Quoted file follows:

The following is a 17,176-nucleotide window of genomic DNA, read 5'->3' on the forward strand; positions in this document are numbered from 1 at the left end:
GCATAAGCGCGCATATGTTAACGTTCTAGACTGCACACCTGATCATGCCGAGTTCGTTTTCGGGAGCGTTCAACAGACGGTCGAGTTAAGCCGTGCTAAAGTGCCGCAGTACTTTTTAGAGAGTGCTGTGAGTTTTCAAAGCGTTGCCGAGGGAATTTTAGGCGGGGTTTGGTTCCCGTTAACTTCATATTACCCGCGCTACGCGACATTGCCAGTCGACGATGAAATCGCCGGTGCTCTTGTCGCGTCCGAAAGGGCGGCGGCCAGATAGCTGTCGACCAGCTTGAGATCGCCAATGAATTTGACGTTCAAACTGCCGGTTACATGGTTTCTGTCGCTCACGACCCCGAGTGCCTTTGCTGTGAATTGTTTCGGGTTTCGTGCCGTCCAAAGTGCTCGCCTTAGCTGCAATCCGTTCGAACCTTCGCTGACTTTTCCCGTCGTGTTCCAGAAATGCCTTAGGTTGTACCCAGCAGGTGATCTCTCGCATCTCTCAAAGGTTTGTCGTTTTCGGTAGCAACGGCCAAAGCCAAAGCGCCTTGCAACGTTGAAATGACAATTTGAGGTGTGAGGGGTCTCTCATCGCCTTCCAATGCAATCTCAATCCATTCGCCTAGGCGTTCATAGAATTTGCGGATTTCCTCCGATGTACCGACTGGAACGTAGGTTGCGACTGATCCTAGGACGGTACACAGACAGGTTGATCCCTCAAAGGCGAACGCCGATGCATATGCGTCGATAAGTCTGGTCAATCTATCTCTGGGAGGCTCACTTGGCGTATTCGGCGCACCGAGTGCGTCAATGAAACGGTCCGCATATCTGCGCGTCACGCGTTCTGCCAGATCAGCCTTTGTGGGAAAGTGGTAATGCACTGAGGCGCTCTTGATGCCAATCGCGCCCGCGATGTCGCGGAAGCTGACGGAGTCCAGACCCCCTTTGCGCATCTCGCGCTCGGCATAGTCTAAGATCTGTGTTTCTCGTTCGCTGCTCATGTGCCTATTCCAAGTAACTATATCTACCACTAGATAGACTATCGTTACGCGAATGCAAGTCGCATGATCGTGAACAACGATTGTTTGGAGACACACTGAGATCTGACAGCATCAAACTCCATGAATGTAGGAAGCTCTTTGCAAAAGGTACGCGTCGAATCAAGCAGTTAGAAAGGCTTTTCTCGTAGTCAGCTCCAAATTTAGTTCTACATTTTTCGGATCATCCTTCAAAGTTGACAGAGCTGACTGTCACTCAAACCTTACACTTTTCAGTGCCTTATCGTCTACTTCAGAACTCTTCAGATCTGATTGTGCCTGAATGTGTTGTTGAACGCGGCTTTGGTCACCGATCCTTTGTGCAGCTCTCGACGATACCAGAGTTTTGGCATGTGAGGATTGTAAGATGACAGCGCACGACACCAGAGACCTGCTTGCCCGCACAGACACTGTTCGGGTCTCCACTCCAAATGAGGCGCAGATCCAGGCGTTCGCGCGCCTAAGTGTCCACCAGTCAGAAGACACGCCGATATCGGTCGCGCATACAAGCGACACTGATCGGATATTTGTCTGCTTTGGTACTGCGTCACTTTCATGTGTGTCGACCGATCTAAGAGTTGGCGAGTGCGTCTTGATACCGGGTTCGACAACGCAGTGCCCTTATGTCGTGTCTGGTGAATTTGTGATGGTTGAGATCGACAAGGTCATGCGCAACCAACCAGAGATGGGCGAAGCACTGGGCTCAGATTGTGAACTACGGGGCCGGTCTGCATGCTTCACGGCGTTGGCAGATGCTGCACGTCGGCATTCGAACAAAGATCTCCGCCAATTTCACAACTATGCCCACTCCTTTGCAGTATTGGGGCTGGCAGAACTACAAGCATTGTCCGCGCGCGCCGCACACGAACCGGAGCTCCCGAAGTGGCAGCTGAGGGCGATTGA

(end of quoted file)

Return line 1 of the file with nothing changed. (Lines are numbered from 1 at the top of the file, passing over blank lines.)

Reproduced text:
The following is a 17,176-nucleotide window of genomic DNA, read 5'->3' on the forward strand; positions in this document are numbered from 1 at the left end: